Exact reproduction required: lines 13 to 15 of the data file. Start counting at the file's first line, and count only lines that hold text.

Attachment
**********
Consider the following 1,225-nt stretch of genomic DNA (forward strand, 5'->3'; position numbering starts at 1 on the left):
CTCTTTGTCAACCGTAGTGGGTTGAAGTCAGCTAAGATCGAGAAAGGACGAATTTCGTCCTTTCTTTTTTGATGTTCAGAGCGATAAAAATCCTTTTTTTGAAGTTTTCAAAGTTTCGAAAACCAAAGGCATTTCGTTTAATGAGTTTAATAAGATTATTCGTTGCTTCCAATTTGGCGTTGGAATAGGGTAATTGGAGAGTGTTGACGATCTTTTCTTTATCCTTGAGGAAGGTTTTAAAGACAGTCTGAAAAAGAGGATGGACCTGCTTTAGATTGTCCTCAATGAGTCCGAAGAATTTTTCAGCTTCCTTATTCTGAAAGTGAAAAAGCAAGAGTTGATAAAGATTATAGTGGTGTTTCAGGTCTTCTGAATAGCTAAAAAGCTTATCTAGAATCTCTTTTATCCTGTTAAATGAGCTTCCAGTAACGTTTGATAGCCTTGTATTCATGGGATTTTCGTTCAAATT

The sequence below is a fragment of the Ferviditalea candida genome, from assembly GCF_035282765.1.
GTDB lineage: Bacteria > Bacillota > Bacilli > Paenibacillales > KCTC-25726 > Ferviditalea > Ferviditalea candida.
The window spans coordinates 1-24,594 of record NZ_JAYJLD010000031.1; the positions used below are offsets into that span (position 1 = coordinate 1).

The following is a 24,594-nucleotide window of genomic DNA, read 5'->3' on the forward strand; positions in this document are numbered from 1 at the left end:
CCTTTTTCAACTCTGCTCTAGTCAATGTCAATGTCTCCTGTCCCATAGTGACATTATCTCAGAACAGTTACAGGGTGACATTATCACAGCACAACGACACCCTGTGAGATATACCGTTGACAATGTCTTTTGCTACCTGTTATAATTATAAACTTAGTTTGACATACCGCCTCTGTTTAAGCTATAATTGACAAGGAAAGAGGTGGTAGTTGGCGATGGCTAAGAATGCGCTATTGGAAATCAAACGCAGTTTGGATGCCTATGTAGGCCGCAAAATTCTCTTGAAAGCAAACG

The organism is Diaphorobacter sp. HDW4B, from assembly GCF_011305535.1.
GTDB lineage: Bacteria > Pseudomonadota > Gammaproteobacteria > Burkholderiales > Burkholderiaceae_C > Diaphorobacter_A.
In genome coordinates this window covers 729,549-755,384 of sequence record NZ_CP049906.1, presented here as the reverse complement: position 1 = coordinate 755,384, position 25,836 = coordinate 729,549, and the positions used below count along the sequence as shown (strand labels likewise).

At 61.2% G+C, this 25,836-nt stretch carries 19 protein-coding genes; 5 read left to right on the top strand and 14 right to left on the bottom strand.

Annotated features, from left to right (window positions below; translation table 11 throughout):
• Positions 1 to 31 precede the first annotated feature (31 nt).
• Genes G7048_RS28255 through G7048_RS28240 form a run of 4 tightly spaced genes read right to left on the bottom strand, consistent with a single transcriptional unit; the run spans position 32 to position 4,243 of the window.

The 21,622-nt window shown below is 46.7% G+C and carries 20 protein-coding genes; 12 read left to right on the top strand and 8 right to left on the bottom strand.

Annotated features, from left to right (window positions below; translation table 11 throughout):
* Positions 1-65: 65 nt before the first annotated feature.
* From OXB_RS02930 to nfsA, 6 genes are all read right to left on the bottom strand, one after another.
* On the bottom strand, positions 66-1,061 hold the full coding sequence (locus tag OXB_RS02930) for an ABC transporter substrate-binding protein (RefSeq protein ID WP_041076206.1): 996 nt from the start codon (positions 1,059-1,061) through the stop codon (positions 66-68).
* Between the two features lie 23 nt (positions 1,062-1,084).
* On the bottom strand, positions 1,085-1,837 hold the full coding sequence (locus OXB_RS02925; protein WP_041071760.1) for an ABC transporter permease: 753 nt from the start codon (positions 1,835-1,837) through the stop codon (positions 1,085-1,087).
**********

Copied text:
• Positions 1 to 31 precede the first annotated feature (31 nt).
• Genes G7048_RS28255 through G7048_RS28240 form a run of 4 tightly spaced genes read right to left on the bottom strand, consistent with a single transcriptional unit; the run spans position 32 to position 4,243 of the window.

The 21,622-nt window shown below is 46.7% G+C and carries 20 protein-coding genes; 12 read left to right on the top strand and 8 right to left on the bottom strand.